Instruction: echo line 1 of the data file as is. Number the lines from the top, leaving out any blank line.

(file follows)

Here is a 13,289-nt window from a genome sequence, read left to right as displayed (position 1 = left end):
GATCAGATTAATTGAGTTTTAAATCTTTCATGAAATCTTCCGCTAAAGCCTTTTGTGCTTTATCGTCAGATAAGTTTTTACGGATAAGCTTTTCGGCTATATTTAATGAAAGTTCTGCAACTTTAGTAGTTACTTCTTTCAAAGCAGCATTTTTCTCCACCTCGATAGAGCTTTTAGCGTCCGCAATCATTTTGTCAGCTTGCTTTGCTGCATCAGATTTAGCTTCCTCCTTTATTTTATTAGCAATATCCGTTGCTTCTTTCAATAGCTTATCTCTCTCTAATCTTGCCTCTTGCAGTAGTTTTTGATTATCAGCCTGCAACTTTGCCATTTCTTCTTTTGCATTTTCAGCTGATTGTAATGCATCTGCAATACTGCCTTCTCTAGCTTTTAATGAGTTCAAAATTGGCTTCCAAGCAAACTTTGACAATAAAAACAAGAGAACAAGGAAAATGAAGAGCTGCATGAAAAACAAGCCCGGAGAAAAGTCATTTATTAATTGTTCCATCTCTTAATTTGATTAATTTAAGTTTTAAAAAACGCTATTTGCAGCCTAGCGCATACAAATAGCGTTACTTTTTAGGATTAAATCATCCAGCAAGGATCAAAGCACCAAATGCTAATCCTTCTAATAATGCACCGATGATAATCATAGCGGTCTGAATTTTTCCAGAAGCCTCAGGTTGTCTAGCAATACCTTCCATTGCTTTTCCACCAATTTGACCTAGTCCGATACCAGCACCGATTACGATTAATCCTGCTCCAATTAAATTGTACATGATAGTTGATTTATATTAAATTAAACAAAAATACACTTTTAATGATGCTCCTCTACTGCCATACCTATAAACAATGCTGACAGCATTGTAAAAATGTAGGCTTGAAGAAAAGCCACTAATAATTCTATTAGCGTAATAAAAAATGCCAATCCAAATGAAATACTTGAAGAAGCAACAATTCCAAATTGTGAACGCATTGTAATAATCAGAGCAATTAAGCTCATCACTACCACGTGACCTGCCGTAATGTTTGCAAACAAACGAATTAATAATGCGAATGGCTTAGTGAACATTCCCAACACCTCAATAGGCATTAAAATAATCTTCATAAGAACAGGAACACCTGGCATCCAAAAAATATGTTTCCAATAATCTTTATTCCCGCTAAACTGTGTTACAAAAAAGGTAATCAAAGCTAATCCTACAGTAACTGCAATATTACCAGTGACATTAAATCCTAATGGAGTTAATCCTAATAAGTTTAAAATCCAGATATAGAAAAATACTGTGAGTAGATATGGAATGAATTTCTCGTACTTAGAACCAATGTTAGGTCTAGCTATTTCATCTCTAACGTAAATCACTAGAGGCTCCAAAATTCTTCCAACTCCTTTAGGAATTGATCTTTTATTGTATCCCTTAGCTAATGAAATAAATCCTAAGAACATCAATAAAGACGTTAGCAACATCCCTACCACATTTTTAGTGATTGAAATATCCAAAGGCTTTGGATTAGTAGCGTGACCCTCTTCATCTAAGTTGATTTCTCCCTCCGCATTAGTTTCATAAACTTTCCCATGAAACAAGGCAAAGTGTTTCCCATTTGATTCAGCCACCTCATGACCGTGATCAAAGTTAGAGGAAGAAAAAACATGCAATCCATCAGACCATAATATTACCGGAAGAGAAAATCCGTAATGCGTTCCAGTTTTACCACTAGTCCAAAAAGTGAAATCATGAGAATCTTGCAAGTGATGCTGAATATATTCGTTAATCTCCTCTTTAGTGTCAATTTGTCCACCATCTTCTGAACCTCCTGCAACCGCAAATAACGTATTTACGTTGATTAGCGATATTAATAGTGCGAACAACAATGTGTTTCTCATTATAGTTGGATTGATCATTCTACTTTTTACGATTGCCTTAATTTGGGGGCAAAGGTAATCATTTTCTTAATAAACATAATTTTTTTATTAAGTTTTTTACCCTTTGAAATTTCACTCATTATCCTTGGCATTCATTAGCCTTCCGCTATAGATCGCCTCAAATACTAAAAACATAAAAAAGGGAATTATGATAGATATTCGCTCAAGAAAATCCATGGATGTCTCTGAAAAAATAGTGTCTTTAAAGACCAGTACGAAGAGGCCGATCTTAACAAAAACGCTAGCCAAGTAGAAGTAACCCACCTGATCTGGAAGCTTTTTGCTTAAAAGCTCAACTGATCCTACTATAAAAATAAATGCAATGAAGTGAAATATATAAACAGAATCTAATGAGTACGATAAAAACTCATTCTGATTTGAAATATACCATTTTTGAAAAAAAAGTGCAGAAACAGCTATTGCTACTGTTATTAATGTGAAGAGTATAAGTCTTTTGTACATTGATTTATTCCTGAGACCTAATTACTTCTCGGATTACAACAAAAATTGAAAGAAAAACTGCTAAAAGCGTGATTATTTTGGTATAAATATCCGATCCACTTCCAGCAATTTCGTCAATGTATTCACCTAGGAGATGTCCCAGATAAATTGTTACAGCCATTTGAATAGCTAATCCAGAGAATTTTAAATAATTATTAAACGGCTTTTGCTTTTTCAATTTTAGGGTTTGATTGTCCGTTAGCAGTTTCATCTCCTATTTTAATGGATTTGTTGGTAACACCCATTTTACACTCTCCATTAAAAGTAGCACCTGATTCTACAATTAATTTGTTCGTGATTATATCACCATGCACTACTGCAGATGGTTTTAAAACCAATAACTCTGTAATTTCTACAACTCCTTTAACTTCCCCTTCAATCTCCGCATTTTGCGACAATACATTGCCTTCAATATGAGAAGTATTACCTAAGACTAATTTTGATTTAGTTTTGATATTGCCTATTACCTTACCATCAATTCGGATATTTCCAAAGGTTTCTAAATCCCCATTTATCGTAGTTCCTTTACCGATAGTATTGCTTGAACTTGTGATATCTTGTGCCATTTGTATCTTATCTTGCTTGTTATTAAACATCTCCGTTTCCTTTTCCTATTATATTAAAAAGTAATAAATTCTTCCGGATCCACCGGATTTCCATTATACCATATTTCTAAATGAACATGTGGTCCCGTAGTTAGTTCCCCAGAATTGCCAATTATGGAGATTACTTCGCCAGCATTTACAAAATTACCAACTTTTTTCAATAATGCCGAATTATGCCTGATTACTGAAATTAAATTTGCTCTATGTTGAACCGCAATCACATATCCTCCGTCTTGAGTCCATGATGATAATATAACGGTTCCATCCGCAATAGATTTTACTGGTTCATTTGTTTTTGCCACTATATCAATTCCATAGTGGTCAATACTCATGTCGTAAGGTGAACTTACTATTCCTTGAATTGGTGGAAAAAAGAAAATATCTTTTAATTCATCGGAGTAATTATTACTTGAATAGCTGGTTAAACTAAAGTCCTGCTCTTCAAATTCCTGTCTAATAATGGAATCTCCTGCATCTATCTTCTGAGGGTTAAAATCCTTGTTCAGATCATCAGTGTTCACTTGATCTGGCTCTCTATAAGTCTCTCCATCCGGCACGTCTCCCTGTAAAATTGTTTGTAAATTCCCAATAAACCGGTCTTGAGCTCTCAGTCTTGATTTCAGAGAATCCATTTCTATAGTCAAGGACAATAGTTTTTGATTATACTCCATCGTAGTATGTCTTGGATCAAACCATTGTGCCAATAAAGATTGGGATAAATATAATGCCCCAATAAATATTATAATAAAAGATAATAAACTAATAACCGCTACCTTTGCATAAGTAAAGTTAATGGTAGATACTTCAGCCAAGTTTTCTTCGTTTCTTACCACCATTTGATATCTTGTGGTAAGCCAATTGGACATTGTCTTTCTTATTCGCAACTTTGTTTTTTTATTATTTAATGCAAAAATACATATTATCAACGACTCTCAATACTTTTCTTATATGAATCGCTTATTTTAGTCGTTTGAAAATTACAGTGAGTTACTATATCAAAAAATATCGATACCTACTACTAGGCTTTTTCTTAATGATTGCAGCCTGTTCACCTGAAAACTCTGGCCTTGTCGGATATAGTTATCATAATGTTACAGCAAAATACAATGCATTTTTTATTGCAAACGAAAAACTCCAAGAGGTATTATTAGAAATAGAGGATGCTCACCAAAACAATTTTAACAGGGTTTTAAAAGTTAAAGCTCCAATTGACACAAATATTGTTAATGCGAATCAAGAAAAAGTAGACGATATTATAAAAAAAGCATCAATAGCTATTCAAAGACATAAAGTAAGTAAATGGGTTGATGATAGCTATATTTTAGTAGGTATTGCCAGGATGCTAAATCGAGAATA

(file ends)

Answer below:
Here is a 13,289-nt window from a genome sequence, read left to right as displayed (position 1 = left end):